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Quantum phenomenon observed: Atoms form organized structure from unorganized one

Date:
July 29, 2010
Source:
University of Innsbruck
Summary:
Physicists have experimentally observed a quantum phenomenon, where an arbitrarily weak perturbation causes atoms to build an organized structure from an initially unorganized one.

Physicists can observe quantum mechanical phase transitions using ultracold atoms (yellow) in optical lattices (white surface). Originally, the existence of phase transitions was predicted for certain metals and they describe the transition from a conductor to an insulator. For weak interactions the particles are spread out over the lattice in a superfluid state (front); a deep lattice potential is necessary to confine them into single lattices (back).
Credit: Uni Innsbruck, Austria

In an international first, physicists of the University of Innsbruck, Austria have experimentally observed a quantum phenomenon, where an arbitrarily weak perturbation causes atoms to build an organized structure from an initially unorganized one. The scientific team headed by Hanns-Christoph Nägerl has published a paper about quantum phase transitions in a one dimensional quantum lattice in the scientific journal Nature.

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With a Bose-Einstein condensate of cesium atoms, scientists at the Institute for Experimental Physics of the University of Innsbruck have created one dimensional structures in an optical lattice of laser light. In these quantum lattices or wires the single atoms are aligned next to each other with laser light preventing them from breaking ranks. Delete using an external magnetic field allows the physicists to tune the interaction between the atoms with high precision and this set-up provides an ideal laboratory system for the investigation of basic physical phenomena. "Interaction effects are much more dramatic in low-dimensional systems than in three dimensional space," explains Hanns-Christoph Nägerl. Thus, these structures are of high interest for physicists. It is difficult to study quantum wires in condensed matter, whereas ultracold quantum gases provide a versatile tunable laboratory system. And these favorable experimental conditions open up new avenues to investigate novel fundamental phenomena in solid-state or condensed matter physics such as quantum phase transitions.

Quantum phase transition

The Innsbruck physicists have observed a "pinning transition" from a superfluid ("Luttinger liquid") to an insulated phase ("Mott-insulator"). In their experiment they showed that for strongly interacting atoms an additional weak lattice potential was sufficient to pin the atoms to fixed positions along the wire ("pinning"). The atoms were cooled down to nearly absolute zero and were in their quantum mechanical ground state. "It is not thermal fluctuations that induce the phase transition," stresses PhD student Elmar Haller, who is also first author of the study, which has been published in the journal Nature. "In fact, the atoms are already correlated due to strong repulsive interaction and only need a small push to align regularly along the optical lattice," explains Haller. When the lattice is removed, the atoms return to a superfluid state.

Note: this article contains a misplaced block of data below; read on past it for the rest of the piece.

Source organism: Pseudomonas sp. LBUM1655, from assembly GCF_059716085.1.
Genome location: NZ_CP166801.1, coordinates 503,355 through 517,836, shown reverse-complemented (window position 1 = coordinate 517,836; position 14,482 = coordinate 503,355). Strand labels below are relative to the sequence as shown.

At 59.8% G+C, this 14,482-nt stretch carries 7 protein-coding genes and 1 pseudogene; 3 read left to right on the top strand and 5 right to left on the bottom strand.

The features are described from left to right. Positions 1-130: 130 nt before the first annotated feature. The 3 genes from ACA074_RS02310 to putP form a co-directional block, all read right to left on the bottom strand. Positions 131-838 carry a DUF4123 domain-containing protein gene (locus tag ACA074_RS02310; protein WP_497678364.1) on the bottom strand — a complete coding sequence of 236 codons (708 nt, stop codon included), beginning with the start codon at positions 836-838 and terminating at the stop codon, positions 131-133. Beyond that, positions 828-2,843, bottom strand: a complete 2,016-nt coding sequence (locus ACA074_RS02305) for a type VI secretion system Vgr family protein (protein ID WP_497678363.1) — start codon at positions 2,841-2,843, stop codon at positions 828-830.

Theoretical prediction

The phenomenon observed by the experimental physicists was proposed by three theorists two years ago, two of whom -- Wilhelm Zwerger and Hans Peter Büchler -- also worked at the University of Innsbruck. This research work is funded by the Austrian Science Fund (FWF), the European Science Foundation (ESF) and by European Union research programs.


Story Source:

The above story is based on materials provided by University of Innsbruck. Note: Materials may be edited for content and length.


Journal Reference:

  1. Elmar Haller, Russell Hart, Manfred J. Mark, Johann G. Danzl, Lukas Reichsöllner, Mattias Gustavsson, Marcello Dalmonte, Guido Pupillo, Hanns-Christoph Nägerl. Pinning quantum phase transition for a Luttinger liquid of strongly interacting bosons. Nature, 2010; 466 (7306): 597 DOI: 10.1038/nature09259

Cite This Page:

University of Innsbruck. "Quantum phenomenon observed: Atoms form organized structure from unorganized one." ScienceDaily. ScienceDaily, 29 July 2010. <www.sciencedaily.com/releases/2010/07/100728131711.htm>.
University of Innsbruck. (2010, July 29). Quantum phenomenon observed: Atoms form organized structure from unorganized one. ScienceDaily. Retrieved January 25, 2015 from www.sciencedaily.com/releases/2010/07/100728131711.htm
University of Innsbruck. "Quantum phenomenon observed: Atoms form organized structure from unorganized one." ScienceDaily. www.sciencedaily.com/releases/2010/07/100728131711.htm (accessed January 25, 2015).

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